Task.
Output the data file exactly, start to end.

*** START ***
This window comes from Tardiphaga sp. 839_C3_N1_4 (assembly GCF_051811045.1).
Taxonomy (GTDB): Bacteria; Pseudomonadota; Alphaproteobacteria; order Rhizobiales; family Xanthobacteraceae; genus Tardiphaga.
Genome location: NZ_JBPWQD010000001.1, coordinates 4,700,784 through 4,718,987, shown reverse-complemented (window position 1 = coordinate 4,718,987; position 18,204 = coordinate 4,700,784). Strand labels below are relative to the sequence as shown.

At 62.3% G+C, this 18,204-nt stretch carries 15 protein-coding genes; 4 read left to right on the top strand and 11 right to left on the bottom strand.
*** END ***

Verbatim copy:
This window comes from Tardiphaga sp. 839_C3_N1_4 (assembly GCF_051811045.1).
Taxonomy (GTDB): Bacteria; Pseudomonadota; Alphaproteobacteria; order Rhizobiales; family Xanthobacteraceae; genus Tardiphaga.
Genome location: NZ_JBPWQD010000001.1, coordinates 4,700,784 through 4,718,987, shown reverse-complemented (window position 1 = coordinate 4,718,987; position 18,204 = coordinate 4,700,784). Strand labels below are relative to the sequence as shown.

At 62.3% G+C, this 18,204-nt stretch carries 15 protein-coding genes; 4 read left to right on the top strand and 11 right to left on the bottom strand.